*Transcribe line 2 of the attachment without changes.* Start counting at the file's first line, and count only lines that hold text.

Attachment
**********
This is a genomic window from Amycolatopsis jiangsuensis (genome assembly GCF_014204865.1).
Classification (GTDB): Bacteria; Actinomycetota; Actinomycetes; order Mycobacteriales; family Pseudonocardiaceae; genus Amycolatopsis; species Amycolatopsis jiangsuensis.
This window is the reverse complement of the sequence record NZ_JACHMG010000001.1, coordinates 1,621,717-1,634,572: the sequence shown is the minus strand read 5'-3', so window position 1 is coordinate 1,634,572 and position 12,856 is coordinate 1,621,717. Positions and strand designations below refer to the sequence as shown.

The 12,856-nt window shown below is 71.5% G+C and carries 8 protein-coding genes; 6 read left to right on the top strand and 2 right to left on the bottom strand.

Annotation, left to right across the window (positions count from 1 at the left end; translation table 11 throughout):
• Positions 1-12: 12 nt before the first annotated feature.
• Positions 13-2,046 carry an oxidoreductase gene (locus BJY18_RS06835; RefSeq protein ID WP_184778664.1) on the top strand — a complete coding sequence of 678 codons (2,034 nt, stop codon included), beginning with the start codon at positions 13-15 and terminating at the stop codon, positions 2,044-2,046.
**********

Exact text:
Classification (GTDB): Bacteria; Actinomycetota; Actinomycetes; order Mycobacteriales; family Pseudonocardiaceae; genus Amycolatopsis; species Amycolatopsis jiangsuensis.